Adele Leigh
Get Adele Leigh essential facts below. View Videos or join the Adele Leigh discussion. Add Adele Leigh to your topic list for future reference or share this resource on social media.
Adele Leigh
Adele Leigh
Born(1928-06-15)15 June 1928
London, England
Died23 May 2004(2004-05-23) (aged 75)
OccupationOperatic soprano

Adele Leigh (15 June 1928 - 23 May 2004) was an English operatic soprano, later the wife of the Austrian ambassador in London.

Early life

Leigh was born in London on 15 June 1928. Her father left when she was two and she was brought up in Highbury by her mother, Betty, and her Polish-Jewish immigrant grandparents. At the start of World War II, the family moved to Reading, where they all shared one rented room in a large house. A few years later, the family returned to London, and she went to Crouch End High School for Girls.[1]

Leigh trained at RADA and later at the Juilliard School, New York, and in 1948 joined the opera company at Covent Garden.[2]


In 1948, Leigh was recruited by the Royal Opera at Covent Garden and was, at 19 years old, the youngest principal among such future stars as Geraint Evans and Sylvia Fisher. The previous day, impresario C. B. Cochran had signed her in the leading role of Bless the Bride, a new musical by Vivian Ellis and A. P. Herbert. After much negotiating, Cochran released Leigh from the contract.[1]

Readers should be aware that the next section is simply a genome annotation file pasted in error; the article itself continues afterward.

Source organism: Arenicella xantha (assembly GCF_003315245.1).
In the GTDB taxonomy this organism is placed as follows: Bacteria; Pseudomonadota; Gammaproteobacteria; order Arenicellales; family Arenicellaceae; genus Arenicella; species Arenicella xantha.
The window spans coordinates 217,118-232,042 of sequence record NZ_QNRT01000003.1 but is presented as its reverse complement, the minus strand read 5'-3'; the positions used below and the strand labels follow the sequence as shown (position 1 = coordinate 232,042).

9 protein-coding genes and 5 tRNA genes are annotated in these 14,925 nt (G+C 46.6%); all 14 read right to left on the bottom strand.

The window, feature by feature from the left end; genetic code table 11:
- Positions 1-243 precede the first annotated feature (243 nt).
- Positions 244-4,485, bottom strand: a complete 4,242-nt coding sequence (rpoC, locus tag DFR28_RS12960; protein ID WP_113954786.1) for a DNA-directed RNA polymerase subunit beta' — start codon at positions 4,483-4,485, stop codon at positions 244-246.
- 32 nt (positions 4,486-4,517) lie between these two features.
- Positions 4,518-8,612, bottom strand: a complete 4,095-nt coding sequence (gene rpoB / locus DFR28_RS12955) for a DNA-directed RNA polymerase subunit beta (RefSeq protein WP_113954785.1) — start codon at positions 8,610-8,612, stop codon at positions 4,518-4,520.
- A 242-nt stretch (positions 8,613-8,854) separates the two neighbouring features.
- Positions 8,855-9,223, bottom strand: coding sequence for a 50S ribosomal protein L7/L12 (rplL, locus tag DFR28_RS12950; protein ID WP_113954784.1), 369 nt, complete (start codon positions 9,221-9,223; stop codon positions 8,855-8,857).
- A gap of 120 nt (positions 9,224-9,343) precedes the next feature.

Leigh made her Covent Garden debut as Countess Ceprano in Verdi's Rigoletto. She first achieved critical notice as Barbarina in The Marriage of Figaro, soon adding Susanna and Cherubino to her repertoire. She went on to sing Pamina in The Magic Flute and the title role in Massenet's Manon, which she learnt in a week. She sang Sophie in Strauss's Der Rosenkavalier, under Erich Kleiber, and the Marzelline in Beethoven's Fidelio under Rudolf Kempe.[1]

In 1958, she acted in Davy, the last Ealing Comedy to be made by Ealing Studios, directed by Michael Relph and starring Harry Secombe, Alexander Knox and Ron Randell.[3]

In 1958, she performed at the Royal Variety Performance.

Leigh appeared twice on Desert Island Discs, in 1965[4] and 1988.[5]

Personal life

After her Covent Garden career, she married American bass-baritone James Pease, a widower 15 years her senior, who soon died from a heart attack while they were both singing at the Zürich Opera.[1]

In 1967, she met and, within a fortnight, married Kurt Enderl [de], then Austrian Ambassador to Hungary and later to the UK.[6]

She died on 23 May 2004.[a]

Notes and references


  1. ^ Some sources say she died in Vienna,[6] others say in London.[7]


  1. ^ a b c d "Obituaries: Adele Leigh". The Daily Telegraph. 2004-05-26. Retrieved 2019.
  2. ^ Newley, Patrick (2004-07-05). "Obituaries: Adele Leigh". Retrieved 2019.(subscription required)
  3. ^ "Davy (1957) | BFI". Archived from the original on 13 January 2009. Retrieved 2014.
  4. ^ "BBC Radio 4 - Desert Island Discs, Adele Leigh". BBC. Retrieved 2021.
  5. ^ "BBC Radio 4 - Desert Island Discs, Adele Leigh". BBC. Retrieved 2021.
  6. ^ a b "Adele Leigh". The Scotsman (obituary). 3 June 2004. Retrieved 2021.
  7. ^ "Operettenstar Adele Leigh 75-jährig gestorben", Der Standard, 1 June 2004 (in German

  This article uses material from the Wikipedia page available here. It is released under the Creative Commons Attribution-Share-Alike License 3.0.



Music Scenes